Prose: Jake Sittler (@jtsittler)
The Under Armour Micro G Anatomix Spawn is not built to blend in. Its name is loud, it begs to be stared at and when you put it on your foot, it stands out as one of the best all around shoes of the year.
It’s not a new concept, but Under Armour bills the Spawn as a shoe that becomes part of your foot (Jason Petrie, the legendary Nike designer, said this about the Flightposite I way back when). There’s a certain organic quality to the shoe – I think you can tell it and the Flightposite were similarly inspired yet executed in an entirely different manner. I was initially intrigued by the shoe because I felt it looked like a shoe that someone had sketched out on a piece of paper, then was taken straight to production in that same raw, organic form. Creatively, I felt like I connected with the shoe and it only got better once I put it on.
With Stephen Curry’s recent signing with Under Armour, look for him to raise the profile of the shoe on court this season as well. His Golden State colorway worn during the preseason may be one of the best yet.
The first thing that stood out to me when researching the design and technology background of the shoe was that Under Armour says that the upper of the Anatomix Spawn supports the tendons and structure of the foot. This is primarily achieved through a fused, layered upper very similar to Nike’s Hyperfuse technology (though UA calls the process a “hot melt” and it’s “a way of layering synthetic.” There’s a base mesh layer (grey in this colorway), two different levels of overlays that get progressively thicker (the maroon portions around the edge of the mesh) and a final outer layer (orange) that is placed around the foot in varying degrees of thickness in areas where the most support is needed.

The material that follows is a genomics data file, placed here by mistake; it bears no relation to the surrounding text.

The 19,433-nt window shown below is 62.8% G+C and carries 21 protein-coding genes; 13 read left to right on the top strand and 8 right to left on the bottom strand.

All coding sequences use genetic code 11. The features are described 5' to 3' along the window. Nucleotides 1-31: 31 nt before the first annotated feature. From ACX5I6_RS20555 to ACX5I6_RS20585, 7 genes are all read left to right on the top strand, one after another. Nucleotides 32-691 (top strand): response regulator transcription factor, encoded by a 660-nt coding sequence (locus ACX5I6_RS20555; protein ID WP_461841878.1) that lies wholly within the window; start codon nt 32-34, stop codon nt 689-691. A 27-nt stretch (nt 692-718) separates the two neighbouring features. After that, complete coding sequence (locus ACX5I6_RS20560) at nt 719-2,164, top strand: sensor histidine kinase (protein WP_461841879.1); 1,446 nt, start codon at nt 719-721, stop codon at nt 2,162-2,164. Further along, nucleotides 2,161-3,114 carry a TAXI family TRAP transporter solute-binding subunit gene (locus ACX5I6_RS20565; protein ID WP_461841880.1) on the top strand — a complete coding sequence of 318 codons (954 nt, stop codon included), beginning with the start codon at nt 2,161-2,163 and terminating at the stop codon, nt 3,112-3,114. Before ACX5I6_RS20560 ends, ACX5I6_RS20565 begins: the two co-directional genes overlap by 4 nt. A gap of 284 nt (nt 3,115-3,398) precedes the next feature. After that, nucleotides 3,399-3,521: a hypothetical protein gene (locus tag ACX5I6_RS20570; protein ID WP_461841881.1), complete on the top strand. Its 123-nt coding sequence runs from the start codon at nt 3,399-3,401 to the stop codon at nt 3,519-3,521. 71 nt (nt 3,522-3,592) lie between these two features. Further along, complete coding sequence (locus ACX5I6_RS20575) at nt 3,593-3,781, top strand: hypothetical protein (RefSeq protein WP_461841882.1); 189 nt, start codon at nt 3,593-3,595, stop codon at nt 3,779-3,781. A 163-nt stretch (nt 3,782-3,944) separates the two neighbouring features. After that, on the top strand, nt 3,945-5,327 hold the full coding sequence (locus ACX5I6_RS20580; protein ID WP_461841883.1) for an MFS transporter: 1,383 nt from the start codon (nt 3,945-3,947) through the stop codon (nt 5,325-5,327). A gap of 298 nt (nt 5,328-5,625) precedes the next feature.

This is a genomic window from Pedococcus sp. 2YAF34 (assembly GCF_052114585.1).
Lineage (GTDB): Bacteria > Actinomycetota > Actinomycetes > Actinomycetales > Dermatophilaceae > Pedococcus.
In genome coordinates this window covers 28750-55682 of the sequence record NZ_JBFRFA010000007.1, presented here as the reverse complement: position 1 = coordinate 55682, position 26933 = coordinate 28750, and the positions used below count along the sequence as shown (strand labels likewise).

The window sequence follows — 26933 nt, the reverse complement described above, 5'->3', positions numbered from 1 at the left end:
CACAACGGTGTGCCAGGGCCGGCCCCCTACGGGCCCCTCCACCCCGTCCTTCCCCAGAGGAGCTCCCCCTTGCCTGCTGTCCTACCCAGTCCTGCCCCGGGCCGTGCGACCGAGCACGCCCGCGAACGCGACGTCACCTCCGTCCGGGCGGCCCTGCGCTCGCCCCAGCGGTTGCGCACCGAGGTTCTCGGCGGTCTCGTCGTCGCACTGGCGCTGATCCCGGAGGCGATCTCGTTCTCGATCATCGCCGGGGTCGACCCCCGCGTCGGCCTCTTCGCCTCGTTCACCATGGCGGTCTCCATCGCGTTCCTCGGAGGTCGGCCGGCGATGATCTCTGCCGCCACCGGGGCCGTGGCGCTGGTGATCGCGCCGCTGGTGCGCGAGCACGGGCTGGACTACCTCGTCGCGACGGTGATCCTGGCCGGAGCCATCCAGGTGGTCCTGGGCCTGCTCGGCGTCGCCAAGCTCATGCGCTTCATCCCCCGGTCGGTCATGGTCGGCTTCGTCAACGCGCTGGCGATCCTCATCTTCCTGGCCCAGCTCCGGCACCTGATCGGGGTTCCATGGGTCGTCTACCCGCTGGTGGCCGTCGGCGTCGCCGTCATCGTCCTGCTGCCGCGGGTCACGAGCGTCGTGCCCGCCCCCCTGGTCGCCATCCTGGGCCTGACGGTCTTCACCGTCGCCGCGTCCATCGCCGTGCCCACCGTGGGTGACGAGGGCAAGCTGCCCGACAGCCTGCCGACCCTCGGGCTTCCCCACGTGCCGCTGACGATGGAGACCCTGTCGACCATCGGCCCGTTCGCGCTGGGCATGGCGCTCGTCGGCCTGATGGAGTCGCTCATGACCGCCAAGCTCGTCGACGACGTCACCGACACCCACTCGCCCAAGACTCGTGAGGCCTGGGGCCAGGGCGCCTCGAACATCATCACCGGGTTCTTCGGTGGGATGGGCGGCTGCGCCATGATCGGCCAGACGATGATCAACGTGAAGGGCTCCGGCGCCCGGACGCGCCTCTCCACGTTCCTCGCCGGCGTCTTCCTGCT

Spawn designer Ross Klein provided some sketchwork in a SoleCollector interview that revealed some of the creative process behind designing those layers in a way that would support the muscles, bones and tendons of the foot.
All in all, the process worked and I felt like the upper provided great fit. The heel counter is rock solid and when laced up the fit was snug from toe to collar – no weird flex points once it was broken in. Personally, I don’t necessarily love having a shoe laced up so snug and so high on my ankle, but the fit was great in terms of lockdown and security. It was slightly stiff on the first few wearings and at 10.7 ounces it’s not heavily padded on the interior and can feel a little harsh. The tongue had targeted padding, but was pretty skimpy as far as comfort goes. But the lockdown, especially in the heel and through the midfoot (it runs narrow), is excellent.
Heel-Toe Transition: 9
The midsole is highly sculpted and is designed to mimic and fit the foot tightly, and it definitely does. There’s a sizeable gap from forefoot to heel which can lead to a slappy transition, but the outsole and midsole are cored out at various points throughout the shoe. This makes it flexible at exactly the right spots and makes the transition pretty effortless.